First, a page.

Doug Scott


Doug Scott in Tehran
Doug Scott
It was a great moment for Iranian mountain climbers to meet the renowned mountaineer, Doug Scott during the 2008 General Assembly of the UIAA in Tehran.


Doug Scott and Ardeshir Soltani, Tehran
Doug Scott in Tehran

A man who has made 45 expeditions to the high mountains of Asia. He has reached the summit of 40 peaks, of which half were first ascents, and all were climbed by new routes or for the first time in Alpine Style. Apart from his climb up the South West Face of Everest with Dougal Haston during Chris Bonington's Expedition of 1975, he has made all his climbs in lightweight or Alpine Style, without the use of artificial oxygen. He has reached the highest peaks on all seven continents - "the seven summits". He is a past President of the Alpine Club. He was made a CBE in 1994. In 1999 he received the Royal Geographical Society Patron’s Gold Medal....
Doug Scott Mountaineering

UIAA concludes successful GA in Iran UIAA
The 2008 General Assembly of the UIAA was held in Teheran, Iran from October 16-18. It was the first time a GA of an international sport federation was held in Iran.
Opened by Ali Abadi, the Vice President of Iran, the meeting's main agenda items included elections to the Management Committee and the Executive Board, discussions on the significant increase in the number of mountaineering and climbing equipment carrying the UIAA Safety Label, as well as issues related to competitive sports. Regarding this issue, the Ski Mountaineering Federation ISMF voted not to become a UIAA unit member.

The Commissions reported on successful UIAA events and ongoing projects (such as youth camps, updating the Tyrol Declaration, research in mountain medicine, and assessing the use of mountaineering themes in advertisements).

Germany's Pit Schubert was elected honorary member in recognition of his lifetime work to improve the quality of mountaineering equipment by developing new standards and testing methods.

Jan Bonding and Nico de Jong were re-elected to the Executive Board and members Paola Gigliotti and Zhixin Li were replaced by Italy's Silvio Calvi and Switzerland's Rita Christen. The terms of the other board members, President Mike Mortimer, Vice President Jordi Colomer and Peter Farkas do not expire until 2010.

The UIAA expressed its thanks to the Iranian Mountaineering Federation for its warm hospitality and excellent organisation, especially the efforts of Homayun Bakhtiyari and Shiva Farsi who were always on hand to deal efficiently with delegates' requests, including some that seemed impossible.

Following the GA, many participants took the opportunity to climb beautiful Mount Damavand, a volcano and the highest peak in the region at 5671m. Only this summer, it was designated as the country's first National Natural Heritage Site.


Mount Damavand Photo Gallery

Mt Damavand UIAA
Many global tourists and alpinists consider Damavand the most beautiful conical and unique peak of Asia," said Bakhtiyari. It is situated in the Albourz Range, only 100km from Teheran and 75km from the Caspian sea. "The Iran Mountaineering Federation is going to build one of world's highest shelters at 4,000 metres on this mountain to provide appropriate facilities for climbers," Bakhtiyari added. The peak is reached by an eight-hour trek followed by an eight-hour climb along one of four main routes. Each has a refuge for climbers. Of the mountain's many glaciers, the most important are Dobisel and Sioleeh in the north and Yakhar in the east.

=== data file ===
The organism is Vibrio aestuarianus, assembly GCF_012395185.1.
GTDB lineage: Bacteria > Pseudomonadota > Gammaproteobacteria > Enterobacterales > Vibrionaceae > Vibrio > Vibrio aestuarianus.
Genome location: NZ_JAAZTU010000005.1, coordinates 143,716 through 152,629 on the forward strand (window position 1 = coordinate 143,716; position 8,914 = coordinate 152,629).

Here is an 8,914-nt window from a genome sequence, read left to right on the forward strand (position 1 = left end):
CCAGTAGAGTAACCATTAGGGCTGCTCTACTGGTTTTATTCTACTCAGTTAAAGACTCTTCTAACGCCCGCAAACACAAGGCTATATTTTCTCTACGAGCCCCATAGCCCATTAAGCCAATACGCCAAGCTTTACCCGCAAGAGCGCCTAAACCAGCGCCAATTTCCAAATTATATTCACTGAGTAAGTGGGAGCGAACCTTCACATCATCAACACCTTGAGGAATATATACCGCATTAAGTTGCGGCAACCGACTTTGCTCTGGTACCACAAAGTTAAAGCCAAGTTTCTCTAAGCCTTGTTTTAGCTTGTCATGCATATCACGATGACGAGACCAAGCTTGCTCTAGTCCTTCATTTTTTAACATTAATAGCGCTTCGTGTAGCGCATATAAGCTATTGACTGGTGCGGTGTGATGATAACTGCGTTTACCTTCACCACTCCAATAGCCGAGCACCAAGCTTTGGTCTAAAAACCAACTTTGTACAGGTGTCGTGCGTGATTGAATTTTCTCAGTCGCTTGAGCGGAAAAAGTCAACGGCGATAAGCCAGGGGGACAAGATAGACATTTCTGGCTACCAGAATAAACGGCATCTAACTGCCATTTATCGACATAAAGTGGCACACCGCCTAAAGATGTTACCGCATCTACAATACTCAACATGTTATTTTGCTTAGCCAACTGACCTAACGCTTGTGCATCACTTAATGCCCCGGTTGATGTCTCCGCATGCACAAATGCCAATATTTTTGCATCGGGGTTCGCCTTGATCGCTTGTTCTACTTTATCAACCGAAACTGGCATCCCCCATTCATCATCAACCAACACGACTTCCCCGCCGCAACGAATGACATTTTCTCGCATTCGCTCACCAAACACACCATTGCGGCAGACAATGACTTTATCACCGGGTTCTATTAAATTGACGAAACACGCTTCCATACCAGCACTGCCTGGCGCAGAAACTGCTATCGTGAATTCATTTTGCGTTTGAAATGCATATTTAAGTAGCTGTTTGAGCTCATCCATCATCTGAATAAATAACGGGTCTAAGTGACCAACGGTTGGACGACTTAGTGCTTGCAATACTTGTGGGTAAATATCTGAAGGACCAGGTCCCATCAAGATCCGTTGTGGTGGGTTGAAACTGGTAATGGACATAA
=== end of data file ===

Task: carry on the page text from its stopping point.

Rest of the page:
The mountain is surrounded by myths and it is said that a monster inhabits the summit. As the country's national symbol, its picture adorns bank notes, credit cards and bus tickets. Iranian geographers were the first to reach the summit in 1900, but after that there were no recorded climbs until 1936. In the 1940s mountaineering in the area increased, new routes were opened and foreigners eventually started to arrive.

Damavand's crater has a diameter of about 180 metres. The slopes and skirts are filled with volcanic lava and yellowish sulfuric rocks, and there are a number of small volcanic mouths near the peak from which sulfur gases are leaking. "Although Damavand has been dormant for 100,000 years, geologists have not denied it might become active again," said Bakhtiyari.

He points out that Damavand is only one of many climbing opportunities in Iran. "People do mountaineering and climbing all over Iran, these climbs staged from very simple routes and trekking to very technical winter or summer ascents on mountains such as Alam-Kouh (4,850 m) with a 750m vertical granite face."

Other popular climbing areas are Kuh-e-Bisotun, Alam Kouh (4,850 m), Takht-e-Soleiman (4659 m), and Mt. Saballan (4,800 m).

In 1994 the Iran Mountaineering Federation, which became a member of the UIAA in 1972, organised a five-year programme to climb Mt. Everest, and the goal was achieved in 1998. After this followed other Iranian expeditions to many Asian peaks including Mt.Cho-Oyu, Shishapangma, Mt. Makalu and Gasherbrum II. In 2005 the first Women Expedition successfully climbed Mt. Everest and two Iranian women stood on the top of the world.

For more information, please read the full presentation of Iran's geography and mountaineering traditions written by Homayun Bakhtiyari.

For a slide show of Iran's mountain landscapes,
please visit our photo gallery page.

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Alborz mountain range iran, ascend, climb mt. damavand, common mistakes and difficulty, expedition, how to climb and mountaineering , mythology, nature, summit, technical info, facts and figures, gps landmark, hiking and trekking tour damavand iran.

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